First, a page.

supported by both Alexander (2013) and Beck (1997), whom argues that modernity
possesses a ‘light’ (progressive) and a ‘dark’ (regressive) side.  This is illustrated in the Holocaust, as the Enlightenment
allowed modernity to assist in wide scale repression of the Jews. Furthermore,
Beck distinguishes modernity between a normative project grounded in democracy,
equality and humanism; and the modern age in which modernity’s opposition to
pre-modern social conditions is resisted by counter modern social movements. Baert
and Silvia (2010) criticises Bauman by stating that there is not one modernity
by many and that the mass elimination of our society allows genocide to happen
as people might turn their heads and not bother looking at what is actually
happening.   Bartov (?) similarly highlights the dark side of modernity’s
emancipatory aspirations: “we wish to annihilate destruction, to kill war, to
eradicate genocide by the most effective and deadly means at our disposal”.
Therefore, modernity’s nature is revealed as ‘destructive, unrelenting and
intolerant’ (Mosses, ?, p.4). GET RID

Eclipse of Reason (1947) =
industrial culture – universal feeling of fear and disillusionment –
reason/enlightenment idea no longer determined and no longer a guiding
principle of actions for our lives  –
reason a tool to be used to produce the end results that we are looking for –
man comes to dominate nature while at the same time dominating others by
dehumanising them

For Bauman, the Holocaust was not a
‘pre-modern’, uncivilised or barbaric act as it is difficult to take the events
during the 1930s/40s and say that it is an aberration of history. However, past
genocidal acts, such as the Armenian genocide, counter argues this point. Thus,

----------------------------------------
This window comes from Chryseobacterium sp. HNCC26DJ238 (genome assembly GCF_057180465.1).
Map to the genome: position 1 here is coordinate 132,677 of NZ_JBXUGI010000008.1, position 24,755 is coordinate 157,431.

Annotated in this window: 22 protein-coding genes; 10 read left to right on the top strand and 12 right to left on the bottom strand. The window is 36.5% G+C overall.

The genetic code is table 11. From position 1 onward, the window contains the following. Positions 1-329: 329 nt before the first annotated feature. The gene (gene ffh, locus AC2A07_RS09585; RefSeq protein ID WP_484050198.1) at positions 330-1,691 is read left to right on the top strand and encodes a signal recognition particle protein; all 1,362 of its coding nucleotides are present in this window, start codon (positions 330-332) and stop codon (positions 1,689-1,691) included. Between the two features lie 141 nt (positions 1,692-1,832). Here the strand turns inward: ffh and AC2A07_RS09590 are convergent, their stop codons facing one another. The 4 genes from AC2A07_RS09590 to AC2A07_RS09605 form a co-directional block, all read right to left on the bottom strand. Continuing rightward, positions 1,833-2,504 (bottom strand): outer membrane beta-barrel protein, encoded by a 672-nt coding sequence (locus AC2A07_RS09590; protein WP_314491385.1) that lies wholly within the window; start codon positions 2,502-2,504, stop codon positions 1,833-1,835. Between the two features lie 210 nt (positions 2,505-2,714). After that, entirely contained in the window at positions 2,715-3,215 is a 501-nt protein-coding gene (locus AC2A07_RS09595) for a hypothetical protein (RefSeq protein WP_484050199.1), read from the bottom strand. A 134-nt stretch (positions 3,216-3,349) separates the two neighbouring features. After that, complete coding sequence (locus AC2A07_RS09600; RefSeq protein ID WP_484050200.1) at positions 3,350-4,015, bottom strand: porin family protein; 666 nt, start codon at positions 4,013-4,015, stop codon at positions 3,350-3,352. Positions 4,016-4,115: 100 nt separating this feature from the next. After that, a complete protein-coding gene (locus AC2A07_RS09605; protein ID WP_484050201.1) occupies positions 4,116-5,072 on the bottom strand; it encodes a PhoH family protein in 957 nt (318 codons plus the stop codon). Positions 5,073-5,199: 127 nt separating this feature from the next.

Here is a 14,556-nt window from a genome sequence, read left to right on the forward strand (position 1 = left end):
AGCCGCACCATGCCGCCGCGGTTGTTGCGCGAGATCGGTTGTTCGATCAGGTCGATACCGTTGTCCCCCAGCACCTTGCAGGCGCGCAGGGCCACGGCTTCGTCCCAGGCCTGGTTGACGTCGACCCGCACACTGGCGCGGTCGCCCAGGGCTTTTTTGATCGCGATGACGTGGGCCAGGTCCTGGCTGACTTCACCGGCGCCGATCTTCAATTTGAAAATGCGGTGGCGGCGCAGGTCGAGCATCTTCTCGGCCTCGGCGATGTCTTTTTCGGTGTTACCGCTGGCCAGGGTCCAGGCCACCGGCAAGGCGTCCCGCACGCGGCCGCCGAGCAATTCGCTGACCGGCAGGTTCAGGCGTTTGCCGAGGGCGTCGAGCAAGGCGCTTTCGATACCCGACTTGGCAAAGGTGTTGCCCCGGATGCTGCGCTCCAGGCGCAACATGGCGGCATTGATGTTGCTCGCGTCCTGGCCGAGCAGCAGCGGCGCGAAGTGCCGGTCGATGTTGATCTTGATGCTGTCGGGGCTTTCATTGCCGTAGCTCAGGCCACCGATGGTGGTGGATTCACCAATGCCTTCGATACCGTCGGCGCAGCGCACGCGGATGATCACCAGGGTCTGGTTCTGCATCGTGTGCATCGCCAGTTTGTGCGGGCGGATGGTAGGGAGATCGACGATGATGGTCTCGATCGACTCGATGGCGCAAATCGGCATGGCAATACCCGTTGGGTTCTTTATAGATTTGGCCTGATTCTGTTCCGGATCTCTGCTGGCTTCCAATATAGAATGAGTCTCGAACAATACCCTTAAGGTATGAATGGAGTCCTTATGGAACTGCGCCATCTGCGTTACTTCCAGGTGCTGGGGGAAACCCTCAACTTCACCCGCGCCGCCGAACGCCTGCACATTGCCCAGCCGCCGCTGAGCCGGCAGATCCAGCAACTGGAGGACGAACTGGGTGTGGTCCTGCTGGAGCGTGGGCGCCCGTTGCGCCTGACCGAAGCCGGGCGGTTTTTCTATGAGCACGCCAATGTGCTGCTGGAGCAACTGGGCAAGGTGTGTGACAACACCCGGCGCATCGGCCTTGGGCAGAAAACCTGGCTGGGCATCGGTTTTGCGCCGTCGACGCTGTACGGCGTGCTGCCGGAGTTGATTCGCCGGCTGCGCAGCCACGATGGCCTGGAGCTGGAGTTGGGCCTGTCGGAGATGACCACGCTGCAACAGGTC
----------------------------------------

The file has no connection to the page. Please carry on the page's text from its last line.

illustrating that genocide has occurred in the past but that it was modern
technology that showed the immediate awareness of such acts. The Ottoman Empire
in 1915 killed 1.5 million Armenians. Consequently, Hitler wanted to recreate
this, as he wanted to wipe out a race that wouldn’t be remembered years later,
illustrated by stating ‘no one remembers the Armenians; no one will ever
remember the Jews’ (REFERENCE).

Bauman uses the imagery of the modern gardening mentality as the modern
ideology to illustrate the relationship between modernity, rationality and The
Holocaust. This illustrates the rationalisation of evil acts. Bauman argues
that modernity comprises a ‘garden society’, which cultivates a homogeneous
social order. He states that those unwilling to conform to the social
norm/moral order are reduced to the status of ‘weeds’ to be excluded or
eliminated (Bauman, 1989, p.92).  Additionally,
Bauman treats modernity as constitutively hostile to difference/otherness
(Bauman, 1991, p.104), which is demonstrated in the treatment of Jews. DUALISM The
modern gardener during the Holocaust believed that Jews were a problem as they
were in the way of the neat vision of society as they were hindering it by
taking resources. Bauman (1989, p.56) stated that the Jews ‘were the opacity of the world frightening for clarity,
the ambiguity of the world lusting for certainty. They bestrode all the
barricades and invited bullets from every side’.  Furthermore, Mann (?) places less
importance on the mechanisms of ‘othering’. She sees them as other, something
that is docile and controlled by internalised power.